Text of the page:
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  • The Return of the Canon:Transforming Dutch History Teaching
  • Mieke de Vos (bio)

In the academic year 2007–2008, high-school history teaching in the Netherlands underwent a major revision. All students taking final examinations in history were from then on required to study the traditional canon of European history and the place of the Netherlands in it, while those who had not yet taken final exams were to receive obligatory instruction in the so-called 'Dutch Canon', drawn up at the request of the Dutch Ministry of Education.1 This educational reform made no claim to be innovative or modernizing, and it is on the contrary a retrograde project, in so far as it anchors national history and culture in a national curriculum. Moreover the changes effectively annulled a number of recent attempts at modernizing Dutch history teaching. As such, they constitute a setback for all those who had hoped for more attention for non-Western history, social history, family history or the history of mentalities: those parts of the old curriculum are now once more subordinated to traditional instruction in political history.

In this article I trace these recent changes in the teaching of high-school history and the debate surrounding them. I argue that the changes have to a large extent been caused by wide-ranging general educational reforms. The 1990s witnessed a major restructuring in both content and didactic organization of history teaching, which led to a significant lowering in levels of proficiency. This development provoked reactions among teachers, but equally among parents and policymakers. Simultaneously, public debate about the integration of first and second-generation immigrants from Muslim countries, which dominated Dutch politics in the wake of the assassination of the populist politician Pim Fortuyn in 2002 and of the movie director Theo van Gogh in 2004, has led to a re-evaluation of the discipline of history as a potential source of social cohesion. It is against this background that not only the introduction of the Dutch Canon should be understood, but also the plans for a National Museum of History, which is to open its doors in 2011.

History teaching in the Netherlands starts at elementary school when the pupils are eight or nine. When they go on to high school, at twelve, history is part of the basic curriculum and in principle they cover the whole of human history, from prehistory to the present. In practice, this is impossible, and in all school types, various periods are omitted. After these basic curriculum years, history is an optional subject. In the VMBO schools, which provide a mix of practical vocational training and theoretical education, it is only [End Page 111] taught to students who take the so-called 'theoretical course'. In the more academic (HAVO and VWO) schools history is obligatory for students who take the 'Culture and Society' or 'Economy and Society' options ('profiles'). A small number of students take history as an additional final examination topic.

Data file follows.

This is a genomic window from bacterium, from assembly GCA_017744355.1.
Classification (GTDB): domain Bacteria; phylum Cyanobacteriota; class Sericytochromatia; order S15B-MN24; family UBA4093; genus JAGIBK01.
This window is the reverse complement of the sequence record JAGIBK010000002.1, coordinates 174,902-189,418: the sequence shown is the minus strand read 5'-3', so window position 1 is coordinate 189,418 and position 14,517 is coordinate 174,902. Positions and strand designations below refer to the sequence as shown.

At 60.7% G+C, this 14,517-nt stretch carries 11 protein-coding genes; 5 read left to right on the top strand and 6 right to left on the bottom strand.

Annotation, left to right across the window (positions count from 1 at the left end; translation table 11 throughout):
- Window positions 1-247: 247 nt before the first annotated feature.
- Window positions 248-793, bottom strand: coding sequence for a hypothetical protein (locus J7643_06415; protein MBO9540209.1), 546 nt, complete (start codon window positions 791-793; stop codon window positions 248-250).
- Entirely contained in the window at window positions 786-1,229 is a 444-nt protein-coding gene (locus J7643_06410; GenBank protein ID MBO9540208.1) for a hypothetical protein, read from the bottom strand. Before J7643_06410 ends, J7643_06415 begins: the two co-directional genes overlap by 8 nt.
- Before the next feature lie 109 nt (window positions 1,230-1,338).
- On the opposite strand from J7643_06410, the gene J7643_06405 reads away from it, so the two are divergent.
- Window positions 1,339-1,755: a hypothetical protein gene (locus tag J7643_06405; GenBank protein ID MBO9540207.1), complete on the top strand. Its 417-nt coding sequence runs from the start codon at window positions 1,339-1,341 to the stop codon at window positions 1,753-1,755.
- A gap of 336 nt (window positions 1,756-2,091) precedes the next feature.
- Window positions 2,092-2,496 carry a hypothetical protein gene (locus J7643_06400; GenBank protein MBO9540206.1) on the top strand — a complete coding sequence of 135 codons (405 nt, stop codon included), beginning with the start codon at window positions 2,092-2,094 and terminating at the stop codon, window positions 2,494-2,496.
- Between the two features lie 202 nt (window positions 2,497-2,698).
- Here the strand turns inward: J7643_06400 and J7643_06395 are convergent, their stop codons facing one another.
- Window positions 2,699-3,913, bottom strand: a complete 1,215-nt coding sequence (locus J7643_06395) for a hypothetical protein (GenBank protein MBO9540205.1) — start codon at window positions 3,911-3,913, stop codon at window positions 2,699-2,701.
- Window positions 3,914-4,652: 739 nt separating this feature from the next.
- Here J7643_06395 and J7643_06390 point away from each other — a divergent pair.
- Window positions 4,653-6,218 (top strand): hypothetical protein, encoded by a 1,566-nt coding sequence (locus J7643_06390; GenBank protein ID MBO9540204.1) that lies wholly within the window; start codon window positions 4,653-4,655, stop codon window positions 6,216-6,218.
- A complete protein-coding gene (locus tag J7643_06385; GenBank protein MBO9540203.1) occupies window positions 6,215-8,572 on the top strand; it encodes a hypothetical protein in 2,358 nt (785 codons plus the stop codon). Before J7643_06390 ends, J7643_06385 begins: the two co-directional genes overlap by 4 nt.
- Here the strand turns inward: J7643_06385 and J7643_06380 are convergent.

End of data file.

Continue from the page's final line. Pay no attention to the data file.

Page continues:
In this article I first discuss the changes in high-school history teaching for students in the senior classes; then turn to consider the Dutch Canon. As new curricula require new teaching materials, I also discuss two representative textbooks. In conclusion, I suggest some probable implications of these developments for the everyday practice of teachers and students: what is likely to happen in the classroom? I have been teaching history since 1993 at a school not far from Amsterdam; my personal experience and observations are reflected throughout this article.

In order to understand how a government action as innocuous as the introduction of a historical canon in Dutch high-school history teaching could prove a major change and provoke some fierce criticism, we must turn to the earlier curriculum, now abolished. Between 1998 and 2007, the higher classes of Dutch high schools were in the grip of a major educational experiment, the so-called 'Second Phase'. In this Second Phase everything was supposed to change: pupils were expected to learn to work independently, and to 'learn to learn', as the government slogan had it. The goal of knowledge acquisition receded into the background, on the assumption that in the digital age, factual knowledge quickly becomes...


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